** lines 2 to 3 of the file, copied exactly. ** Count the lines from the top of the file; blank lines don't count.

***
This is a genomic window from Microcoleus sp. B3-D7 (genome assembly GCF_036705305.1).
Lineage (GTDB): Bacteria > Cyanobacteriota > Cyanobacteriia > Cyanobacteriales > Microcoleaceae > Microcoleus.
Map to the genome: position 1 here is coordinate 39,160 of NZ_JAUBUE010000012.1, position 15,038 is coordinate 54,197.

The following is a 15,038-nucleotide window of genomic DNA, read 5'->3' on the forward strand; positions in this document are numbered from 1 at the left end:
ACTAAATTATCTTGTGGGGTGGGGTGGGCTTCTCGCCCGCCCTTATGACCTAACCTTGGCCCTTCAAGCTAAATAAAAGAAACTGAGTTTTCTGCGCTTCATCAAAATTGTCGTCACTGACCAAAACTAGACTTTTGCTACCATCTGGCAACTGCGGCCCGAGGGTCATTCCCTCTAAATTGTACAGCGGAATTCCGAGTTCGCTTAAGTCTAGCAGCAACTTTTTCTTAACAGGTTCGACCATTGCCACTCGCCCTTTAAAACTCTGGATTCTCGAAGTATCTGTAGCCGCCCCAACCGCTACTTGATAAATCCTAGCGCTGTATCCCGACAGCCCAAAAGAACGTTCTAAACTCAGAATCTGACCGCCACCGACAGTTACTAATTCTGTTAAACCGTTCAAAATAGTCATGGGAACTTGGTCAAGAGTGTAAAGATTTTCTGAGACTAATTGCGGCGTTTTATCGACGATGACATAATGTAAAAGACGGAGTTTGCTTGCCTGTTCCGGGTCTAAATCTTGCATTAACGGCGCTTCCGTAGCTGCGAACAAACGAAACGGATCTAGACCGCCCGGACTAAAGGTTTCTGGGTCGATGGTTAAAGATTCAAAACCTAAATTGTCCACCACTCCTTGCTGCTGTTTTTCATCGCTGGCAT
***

Lineage (GTDB): Bacteria > Cyanobacteriota > Cyanobacteriia > Cyanobacteriales > Microcoleaceae > Microcoleus.
Map to the genome: position 1 here is coordinate 39,160 of NZ_JAUBUE010000012.1, position 15,038 is coordinate 54,197.